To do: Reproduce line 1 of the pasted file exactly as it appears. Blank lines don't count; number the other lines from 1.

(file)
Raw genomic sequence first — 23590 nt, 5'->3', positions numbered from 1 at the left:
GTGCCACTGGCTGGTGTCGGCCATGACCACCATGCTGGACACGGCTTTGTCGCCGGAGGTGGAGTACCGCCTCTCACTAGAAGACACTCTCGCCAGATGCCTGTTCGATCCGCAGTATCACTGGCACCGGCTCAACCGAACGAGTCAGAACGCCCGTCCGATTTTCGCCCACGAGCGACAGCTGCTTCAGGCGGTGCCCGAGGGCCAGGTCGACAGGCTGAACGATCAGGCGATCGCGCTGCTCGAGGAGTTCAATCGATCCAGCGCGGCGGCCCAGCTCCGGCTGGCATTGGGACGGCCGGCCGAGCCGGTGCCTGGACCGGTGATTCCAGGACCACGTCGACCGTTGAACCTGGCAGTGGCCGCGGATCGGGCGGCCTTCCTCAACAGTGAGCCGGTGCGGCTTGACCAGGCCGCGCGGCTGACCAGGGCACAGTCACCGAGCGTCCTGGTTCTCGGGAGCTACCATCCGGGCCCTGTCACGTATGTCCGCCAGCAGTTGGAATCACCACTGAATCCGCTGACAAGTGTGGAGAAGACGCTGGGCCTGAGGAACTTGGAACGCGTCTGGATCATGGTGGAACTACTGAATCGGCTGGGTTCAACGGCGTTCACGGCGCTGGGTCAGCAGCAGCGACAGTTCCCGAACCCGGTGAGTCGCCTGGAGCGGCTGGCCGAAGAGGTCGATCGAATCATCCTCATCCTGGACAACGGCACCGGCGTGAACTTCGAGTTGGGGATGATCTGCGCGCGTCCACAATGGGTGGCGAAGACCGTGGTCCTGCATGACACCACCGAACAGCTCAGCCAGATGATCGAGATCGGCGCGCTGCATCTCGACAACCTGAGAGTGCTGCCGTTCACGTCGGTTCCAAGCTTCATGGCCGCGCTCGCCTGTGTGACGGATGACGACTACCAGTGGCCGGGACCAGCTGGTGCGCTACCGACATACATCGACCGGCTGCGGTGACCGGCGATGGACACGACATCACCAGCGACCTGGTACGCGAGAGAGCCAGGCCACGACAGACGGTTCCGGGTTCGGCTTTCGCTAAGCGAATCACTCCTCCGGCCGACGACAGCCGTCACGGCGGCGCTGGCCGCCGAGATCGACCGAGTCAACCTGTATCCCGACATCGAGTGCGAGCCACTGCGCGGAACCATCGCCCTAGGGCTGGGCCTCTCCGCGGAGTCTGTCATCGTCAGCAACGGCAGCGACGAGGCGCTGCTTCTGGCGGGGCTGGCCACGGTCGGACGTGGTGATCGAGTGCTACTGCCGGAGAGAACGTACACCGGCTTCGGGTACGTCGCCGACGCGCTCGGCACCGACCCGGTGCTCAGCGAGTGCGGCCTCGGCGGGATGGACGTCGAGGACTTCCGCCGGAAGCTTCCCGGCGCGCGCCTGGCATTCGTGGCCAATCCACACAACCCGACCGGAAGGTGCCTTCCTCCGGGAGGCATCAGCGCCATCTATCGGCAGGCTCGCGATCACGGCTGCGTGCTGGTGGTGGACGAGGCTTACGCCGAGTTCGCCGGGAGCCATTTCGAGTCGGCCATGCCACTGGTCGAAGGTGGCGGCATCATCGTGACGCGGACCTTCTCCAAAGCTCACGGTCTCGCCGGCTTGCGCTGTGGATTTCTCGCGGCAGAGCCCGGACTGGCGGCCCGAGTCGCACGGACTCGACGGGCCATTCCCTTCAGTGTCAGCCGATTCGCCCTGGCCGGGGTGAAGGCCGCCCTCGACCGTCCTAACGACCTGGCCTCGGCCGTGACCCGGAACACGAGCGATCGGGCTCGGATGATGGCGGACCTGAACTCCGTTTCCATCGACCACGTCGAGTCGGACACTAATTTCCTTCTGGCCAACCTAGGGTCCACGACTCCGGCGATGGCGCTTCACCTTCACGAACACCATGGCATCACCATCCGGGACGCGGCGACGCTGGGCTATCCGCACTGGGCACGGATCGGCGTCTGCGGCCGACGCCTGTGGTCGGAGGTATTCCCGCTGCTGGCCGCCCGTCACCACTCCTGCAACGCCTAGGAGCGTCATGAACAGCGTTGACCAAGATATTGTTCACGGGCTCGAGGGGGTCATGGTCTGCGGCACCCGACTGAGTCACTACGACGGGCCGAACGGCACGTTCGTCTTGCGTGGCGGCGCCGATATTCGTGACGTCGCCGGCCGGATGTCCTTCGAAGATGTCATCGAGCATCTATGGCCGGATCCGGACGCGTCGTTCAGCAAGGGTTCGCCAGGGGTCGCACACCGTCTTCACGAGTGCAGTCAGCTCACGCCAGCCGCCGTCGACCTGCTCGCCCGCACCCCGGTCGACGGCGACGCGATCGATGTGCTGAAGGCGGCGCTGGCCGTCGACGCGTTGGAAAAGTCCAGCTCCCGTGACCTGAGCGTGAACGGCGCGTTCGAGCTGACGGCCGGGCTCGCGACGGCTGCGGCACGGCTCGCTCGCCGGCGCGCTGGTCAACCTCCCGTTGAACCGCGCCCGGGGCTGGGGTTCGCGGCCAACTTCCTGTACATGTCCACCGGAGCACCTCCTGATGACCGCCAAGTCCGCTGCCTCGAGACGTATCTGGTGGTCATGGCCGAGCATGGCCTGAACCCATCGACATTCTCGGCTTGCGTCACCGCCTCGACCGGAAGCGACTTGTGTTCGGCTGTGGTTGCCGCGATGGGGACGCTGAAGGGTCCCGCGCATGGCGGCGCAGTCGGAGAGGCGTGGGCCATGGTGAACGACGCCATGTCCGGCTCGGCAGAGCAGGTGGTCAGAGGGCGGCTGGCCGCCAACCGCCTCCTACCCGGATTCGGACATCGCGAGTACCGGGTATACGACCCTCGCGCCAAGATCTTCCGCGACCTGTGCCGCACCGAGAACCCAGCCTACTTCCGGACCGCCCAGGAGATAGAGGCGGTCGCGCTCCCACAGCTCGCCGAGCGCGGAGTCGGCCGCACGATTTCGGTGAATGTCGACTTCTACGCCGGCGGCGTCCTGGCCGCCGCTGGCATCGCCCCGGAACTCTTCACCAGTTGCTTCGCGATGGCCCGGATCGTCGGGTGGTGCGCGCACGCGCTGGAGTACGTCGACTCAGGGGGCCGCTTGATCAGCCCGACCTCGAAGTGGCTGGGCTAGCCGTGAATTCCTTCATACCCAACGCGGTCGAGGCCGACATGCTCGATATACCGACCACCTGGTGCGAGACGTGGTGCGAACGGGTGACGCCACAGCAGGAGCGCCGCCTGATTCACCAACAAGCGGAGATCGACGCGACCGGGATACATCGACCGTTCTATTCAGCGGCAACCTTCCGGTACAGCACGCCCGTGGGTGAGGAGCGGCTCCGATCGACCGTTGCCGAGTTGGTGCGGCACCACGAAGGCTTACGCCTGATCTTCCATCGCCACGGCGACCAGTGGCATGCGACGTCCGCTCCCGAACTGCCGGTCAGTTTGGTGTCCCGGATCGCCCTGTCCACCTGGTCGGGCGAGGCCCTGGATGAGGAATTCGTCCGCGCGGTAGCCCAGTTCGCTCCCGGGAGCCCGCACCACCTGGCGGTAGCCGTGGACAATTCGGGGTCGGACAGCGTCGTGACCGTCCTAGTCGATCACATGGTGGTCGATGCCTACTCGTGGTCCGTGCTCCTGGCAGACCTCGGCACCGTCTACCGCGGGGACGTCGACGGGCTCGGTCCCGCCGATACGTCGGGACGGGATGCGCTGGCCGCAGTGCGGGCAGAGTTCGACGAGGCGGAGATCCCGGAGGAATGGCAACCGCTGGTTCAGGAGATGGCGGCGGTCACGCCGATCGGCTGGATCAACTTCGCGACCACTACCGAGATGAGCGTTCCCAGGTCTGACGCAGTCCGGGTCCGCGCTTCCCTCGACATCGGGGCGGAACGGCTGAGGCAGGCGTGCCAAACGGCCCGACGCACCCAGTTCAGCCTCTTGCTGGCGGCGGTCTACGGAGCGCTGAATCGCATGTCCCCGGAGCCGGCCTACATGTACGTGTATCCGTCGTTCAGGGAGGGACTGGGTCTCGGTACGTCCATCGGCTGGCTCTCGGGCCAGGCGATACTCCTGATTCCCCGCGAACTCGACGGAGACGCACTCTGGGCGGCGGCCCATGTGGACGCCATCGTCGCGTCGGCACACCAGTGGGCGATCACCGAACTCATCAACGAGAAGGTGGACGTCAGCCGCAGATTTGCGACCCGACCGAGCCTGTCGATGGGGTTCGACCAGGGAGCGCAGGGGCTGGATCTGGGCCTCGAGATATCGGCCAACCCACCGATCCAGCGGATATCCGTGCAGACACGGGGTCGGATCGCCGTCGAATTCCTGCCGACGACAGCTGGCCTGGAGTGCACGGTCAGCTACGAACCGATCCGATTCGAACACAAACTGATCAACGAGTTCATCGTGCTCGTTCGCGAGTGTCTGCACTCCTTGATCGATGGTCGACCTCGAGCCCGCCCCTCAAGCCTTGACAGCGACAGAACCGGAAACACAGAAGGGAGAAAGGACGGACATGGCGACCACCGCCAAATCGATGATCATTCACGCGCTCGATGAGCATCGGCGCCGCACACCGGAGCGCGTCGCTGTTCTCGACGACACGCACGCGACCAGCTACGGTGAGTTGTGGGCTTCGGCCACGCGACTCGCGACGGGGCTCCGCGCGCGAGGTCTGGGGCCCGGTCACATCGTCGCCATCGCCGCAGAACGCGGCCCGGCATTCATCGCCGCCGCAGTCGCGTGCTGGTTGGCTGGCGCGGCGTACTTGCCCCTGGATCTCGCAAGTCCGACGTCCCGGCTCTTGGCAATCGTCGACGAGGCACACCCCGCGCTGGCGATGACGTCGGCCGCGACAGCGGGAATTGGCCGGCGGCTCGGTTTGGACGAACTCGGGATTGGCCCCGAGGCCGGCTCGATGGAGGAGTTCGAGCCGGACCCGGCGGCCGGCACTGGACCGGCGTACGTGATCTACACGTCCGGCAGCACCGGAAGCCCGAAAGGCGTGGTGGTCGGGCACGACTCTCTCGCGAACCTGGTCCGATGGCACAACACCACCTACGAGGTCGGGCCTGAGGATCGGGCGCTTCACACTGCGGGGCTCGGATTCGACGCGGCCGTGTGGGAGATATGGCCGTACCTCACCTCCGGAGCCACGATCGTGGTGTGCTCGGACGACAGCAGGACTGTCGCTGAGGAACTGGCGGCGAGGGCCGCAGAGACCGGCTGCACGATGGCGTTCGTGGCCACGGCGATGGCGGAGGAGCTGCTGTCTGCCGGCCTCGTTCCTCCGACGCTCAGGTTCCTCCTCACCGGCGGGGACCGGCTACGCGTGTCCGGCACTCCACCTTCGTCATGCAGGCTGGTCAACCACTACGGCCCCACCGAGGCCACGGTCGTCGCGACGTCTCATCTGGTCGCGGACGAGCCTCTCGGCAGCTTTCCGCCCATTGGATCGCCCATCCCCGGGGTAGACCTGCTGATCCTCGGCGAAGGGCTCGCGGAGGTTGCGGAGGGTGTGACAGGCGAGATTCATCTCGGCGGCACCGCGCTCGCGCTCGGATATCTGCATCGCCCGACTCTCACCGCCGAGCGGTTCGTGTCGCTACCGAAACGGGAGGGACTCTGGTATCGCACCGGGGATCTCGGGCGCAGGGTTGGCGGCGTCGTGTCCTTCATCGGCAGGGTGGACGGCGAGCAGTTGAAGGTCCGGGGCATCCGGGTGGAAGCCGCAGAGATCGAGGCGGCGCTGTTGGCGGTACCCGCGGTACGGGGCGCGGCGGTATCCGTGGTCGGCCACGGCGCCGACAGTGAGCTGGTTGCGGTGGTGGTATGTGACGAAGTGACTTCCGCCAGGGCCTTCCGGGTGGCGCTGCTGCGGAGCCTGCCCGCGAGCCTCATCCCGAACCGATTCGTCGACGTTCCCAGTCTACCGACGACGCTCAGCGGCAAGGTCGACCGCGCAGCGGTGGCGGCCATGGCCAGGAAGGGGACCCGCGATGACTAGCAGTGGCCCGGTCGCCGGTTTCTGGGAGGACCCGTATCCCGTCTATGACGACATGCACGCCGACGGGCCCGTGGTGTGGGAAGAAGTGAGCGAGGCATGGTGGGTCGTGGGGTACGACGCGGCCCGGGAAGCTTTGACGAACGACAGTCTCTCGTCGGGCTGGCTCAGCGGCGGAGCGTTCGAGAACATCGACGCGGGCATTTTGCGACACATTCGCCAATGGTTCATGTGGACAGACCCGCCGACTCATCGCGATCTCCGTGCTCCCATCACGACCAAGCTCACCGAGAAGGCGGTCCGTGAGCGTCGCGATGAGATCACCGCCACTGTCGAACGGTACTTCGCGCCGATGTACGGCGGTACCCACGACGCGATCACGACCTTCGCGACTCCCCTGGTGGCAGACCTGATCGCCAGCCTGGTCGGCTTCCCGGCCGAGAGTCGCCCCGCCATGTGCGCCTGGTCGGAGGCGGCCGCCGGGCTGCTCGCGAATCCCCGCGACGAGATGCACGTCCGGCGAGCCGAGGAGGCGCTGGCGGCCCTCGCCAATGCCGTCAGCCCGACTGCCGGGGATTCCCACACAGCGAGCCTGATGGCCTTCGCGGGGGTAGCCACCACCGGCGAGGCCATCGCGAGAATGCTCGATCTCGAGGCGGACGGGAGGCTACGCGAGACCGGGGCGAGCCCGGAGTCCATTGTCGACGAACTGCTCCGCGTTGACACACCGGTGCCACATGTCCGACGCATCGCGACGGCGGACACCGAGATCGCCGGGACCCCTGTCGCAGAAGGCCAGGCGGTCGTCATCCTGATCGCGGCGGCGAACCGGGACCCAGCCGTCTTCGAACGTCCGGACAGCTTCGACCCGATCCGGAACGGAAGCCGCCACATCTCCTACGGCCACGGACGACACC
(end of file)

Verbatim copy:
Raw genomic sequence first — 23590 nt, 5'->3', positions numbered from 1 at the left: